Relief from COVID-19 impact spurs A/NZ job market
Now is the time for job seekers across the Australia New Zealand region to broaden their skill set and horizons, according to a new report.
JobAdder, a global recruitment software solution that helps agency and in-house recruiters find and manage talent more effectively, has today released its 2020 In-House Recruitment Industry Report.
Based on data from 4,000 in-house recruiters and hiring managers across Australian and New Zealand businesses, the report shows that in an April peak, applicant numbers per advertised job were almost 100 per cent greater than in October 2020.
This suggests job seeker behaviour at the beginning of COVID-19 became increasingly active and stressed, as well as less demanding and discerning than at the beginning of the year.
"Faced with a level of uncertainty that we haven't experienced in decades, the numbers from April suggest that candidates, especially those with dependents or minimal savings, were searching for security and stability," says JobAdder chief executive Martin Herbst.
"Now, with less uncertainty in the local economy (global economic issues notwithstanding), we are seeing job order levels as well as placements and applications per role return to pre-COVID-19 levels," he says.
"In other words, employers and employees are signalling more confidence."
With an increase in labour demand, there will inevitably be more workers moving between employers, however this will be relatively subtle as theres still a high level of uncertainty. These movements will evidently be toward more resilient companies and less exposed sectors.
According to the report, there was only a slight difference in hiring figures for temporary and contract placements compared to permanent placements across ANZ businesses. This marginal difference goes against the typical trend of temporary and contract placements outperforming permanent placements during times of uncertainty.
"It is likely that permanent jobs and placements will continue to grow in ANZ, provided that there are no more major outbreaks," says Herbst.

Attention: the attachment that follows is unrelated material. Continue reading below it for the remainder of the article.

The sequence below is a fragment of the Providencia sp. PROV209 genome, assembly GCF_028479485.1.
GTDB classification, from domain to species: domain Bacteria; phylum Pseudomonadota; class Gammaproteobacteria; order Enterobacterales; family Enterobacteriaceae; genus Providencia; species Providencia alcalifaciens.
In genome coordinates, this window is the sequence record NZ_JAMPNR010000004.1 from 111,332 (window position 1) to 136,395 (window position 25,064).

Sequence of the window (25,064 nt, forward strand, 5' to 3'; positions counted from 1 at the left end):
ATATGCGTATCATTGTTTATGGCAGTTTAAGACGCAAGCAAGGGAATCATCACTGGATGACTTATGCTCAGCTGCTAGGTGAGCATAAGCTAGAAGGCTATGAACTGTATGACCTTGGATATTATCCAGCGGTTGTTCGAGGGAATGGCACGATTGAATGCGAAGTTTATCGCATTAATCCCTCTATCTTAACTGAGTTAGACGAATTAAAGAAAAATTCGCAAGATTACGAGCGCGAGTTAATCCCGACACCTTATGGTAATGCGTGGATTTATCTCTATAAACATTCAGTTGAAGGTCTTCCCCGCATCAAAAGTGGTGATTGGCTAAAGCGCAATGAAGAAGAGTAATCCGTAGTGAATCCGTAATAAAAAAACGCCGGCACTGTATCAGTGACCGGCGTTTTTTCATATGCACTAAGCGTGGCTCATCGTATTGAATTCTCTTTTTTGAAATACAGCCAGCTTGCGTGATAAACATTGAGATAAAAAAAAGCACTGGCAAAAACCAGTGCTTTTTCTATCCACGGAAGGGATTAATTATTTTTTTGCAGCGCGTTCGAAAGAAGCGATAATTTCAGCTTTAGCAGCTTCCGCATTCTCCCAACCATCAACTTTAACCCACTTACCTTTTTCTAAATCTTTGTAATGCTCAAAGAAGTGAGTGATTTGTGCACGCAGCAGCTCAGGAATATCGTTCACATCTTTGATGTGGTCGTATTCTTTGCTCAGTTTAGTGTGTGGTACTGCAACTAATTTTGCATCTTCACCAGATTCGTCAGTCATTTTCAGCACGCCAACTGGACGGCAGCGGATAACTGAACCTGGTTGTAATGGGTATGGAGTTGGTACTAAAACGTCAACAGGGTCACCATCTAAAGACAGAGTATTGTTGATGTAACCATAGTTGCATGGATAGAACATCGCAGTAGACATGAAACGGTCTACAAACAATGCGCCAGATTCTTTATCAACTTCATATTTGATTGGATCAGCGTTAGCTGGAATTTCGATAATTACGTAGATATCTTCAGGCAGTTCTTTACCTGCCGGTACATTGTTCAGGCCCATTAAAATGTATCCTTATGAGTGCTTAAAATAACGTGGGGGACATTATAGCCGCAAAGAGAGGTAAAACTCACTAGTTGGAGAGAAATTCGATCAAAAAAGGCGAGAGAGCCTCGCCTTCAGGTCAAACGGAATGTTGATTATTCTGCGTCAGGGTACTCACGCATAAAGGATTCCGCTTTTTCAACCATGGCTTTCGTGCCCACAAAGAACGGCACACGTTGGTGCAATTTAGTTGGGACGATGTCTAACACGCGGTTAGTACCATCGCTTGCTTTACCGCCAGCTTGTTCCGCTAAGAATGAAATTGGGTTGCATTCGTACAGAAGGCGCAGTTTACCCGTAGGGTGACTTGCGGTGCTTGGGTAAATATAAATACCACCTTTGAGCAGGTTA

"Sectors experiencing peaks - healthcare, for example - are likely to continue to lean on temporary and contract solutions, as well as retail and hospitality, as they quickly ramp up again post-lockdown."
Compared to Australia, the data reveals there was a greater shift to temporary and contract hiring in New Zealand as well as a stronger and more sustained recovery in both permanent, temporary, and contract placements.
Time to hire for a permanent placement reduced in some cases by half during the pandemic, 90 days pre-pandemic to 45 days through COVID-19. Conversely, it took more days to fill temporary and contract placements over the same period.
"Digital skills will be important as companies accelerate their digital transformation push in an effort to gain more efficiencies and adapt to a more remote, digitally-connected world," Herbst says.
"Job seekers will need to think outside the box when it comes to their transferable skills and ask how their current skill set and experience can take them into a new industry or role.
"In these times, it's difficult for job seekers to find a role that fulfils all of their hopes and expectations, so they need to be clear with themselves on whats most important and what they can and cannot compromise," he says.
"If they're in a position where they can, it is a good opportunity for job seekers to try something a little different, especially if they think it will reward their most important drivers of happiness.
"Stepping into something new can also open doors and prove surprisingly rewarding. The most successful career paths are not linear and every experience is a growth opportunity, a way to broaden your skill set and horizons."